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class MyPingApp(Application): def compose(self): # Define the tx, mx, rx operators, allowing the tx operator to execute 10 times tx = PingTxOp(self, CountCondition(self, 10), name="tx") mx = PingMxOp(self, name="mx", multiplier=3) rx = PingRxOp(self, name="rx") # Define the workflow: tx -> mx -> rx self.add_flow(tx, mx) self.add_flow(mx, rx) if __name__ == "__main__": app = MyPingApp() app.run()

  • The tx, mx, and rx operators are created in the compose() method on lines 32-34.

  • The custom mx operator is created in exactly the same way as the built-in operators (line 33), and configured with a “multiplier” parameter initialized to 3 which overrides the parameter’s default value of 2 (line 19).

  • The workflow is defined by connecting tx to mx, and mx to rx using add_flow() on lines 37-38.

For the C++ API, the messages that are passed between the operators are the objects of the data type at the inputs and outputs, so the value variable from lines 20 and 25 of the example above has the type int. For the Python API, the messages passed between operators can be arbitrary Python objects so no special consideration is needed since it is not restricted to the stricter parameter typing used for C++ API operators.

Let’s look at the code snippet for the built-in PingTxOp class and see if this helps to make it clearer.

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#include "holoscan/operators/ping_tx/ping_tx.hpp" namespace holoscan::ops { void PingTxOp::setup(OperatorSpec& spec) { spec.output<int>("out"); } void PingTxOp::compute(InputContext&, OutputContext& op_output, ExecutionContext&) { auto value = index_++; op_output.emit(value, "out"); } } // namespace holoscan::ops

  • The “out” port of the PingTxOp has the type int (line 6).

  • An integer is published to the “out” port when calling emit() (line 11).

  • The message received by the downstream PingMxOp operator when it calls op_input.receive<int>() has the type int.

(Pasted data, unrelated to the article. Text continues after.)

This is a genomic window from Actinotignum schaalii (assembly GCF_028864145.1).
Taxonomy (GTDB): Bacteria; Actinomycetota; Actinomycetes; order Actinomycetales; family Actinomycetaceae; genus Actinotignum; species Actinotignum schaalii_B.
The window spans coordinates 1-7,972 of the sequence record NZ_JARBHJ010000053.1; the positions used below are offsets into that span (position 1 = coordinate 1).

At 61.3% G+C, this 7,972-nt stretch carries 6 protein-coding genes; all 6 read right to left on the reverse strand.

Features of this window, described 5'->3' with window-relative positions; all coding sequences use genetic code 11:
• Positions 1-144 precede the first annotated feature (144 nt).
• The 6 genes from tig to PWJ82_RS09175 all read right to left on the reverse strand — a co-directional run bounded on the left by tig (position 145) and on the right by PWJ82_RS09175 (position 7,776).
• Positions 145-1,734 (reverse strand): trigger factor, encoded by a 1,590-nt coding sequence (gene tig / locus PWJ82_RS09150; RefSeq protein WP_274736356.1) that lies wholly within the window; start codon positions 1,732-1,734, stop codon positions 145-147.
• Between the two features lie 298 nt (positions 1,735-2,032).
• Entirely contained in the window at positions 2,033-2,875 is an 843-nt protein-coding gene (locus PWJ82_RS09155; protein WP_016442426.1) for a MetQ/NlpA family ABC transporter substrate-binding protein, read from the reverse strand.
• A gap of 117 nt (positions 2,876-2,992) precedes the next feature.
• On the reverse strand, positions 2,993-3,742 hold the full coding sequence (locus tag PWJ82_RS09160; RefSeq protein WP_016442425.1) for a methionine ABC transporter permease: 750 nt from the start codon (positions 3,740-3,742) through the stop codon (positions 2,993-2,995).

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class PingTxOp(Operator): """Simple transmitter operator. This operator has a single output port: output: "out" On each tick, it transmits an integer to the "out" port. """ def setup(self, spec: OperatorSpec): spec.output("out") def compute(self, op_input, op_output, context): op_output.emit(self.index, "out") self.index += 1

  • No special consideration is necessary for the Python version, we simply call emit() and pass the integer object (line 14).

Attention

For advance use cases, e.g., when writing C++ applications where you need interoperability between C++ native and GXF operators you will need to use the holoscan::TensorMap type instead. See Interoperability between GXF and native C++ operators for more details. If you are writing a Python application which needs a mixture of Python wrapped C++ operators and native Python operators, see Interoperability between wrapped and native Python operators

Running the application should give you the following output in your terminal:

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Middle message value: 1 Rx message value: 3 Middle message value: 2 Rx message value: 6 Middle message value: 3 Rx message value: 9 Middle message value: 4 Rx message value: 12 Middle message value: 5 Rx message value: 15 Middle message value: 6 Rx message value: 18 Middle message value: 7 Rx message value: 21 Middle message value: 8 Rx message value: 24 Middle message value: 9 Rx message value: 27 Middle message value: 10 Rx message value: 30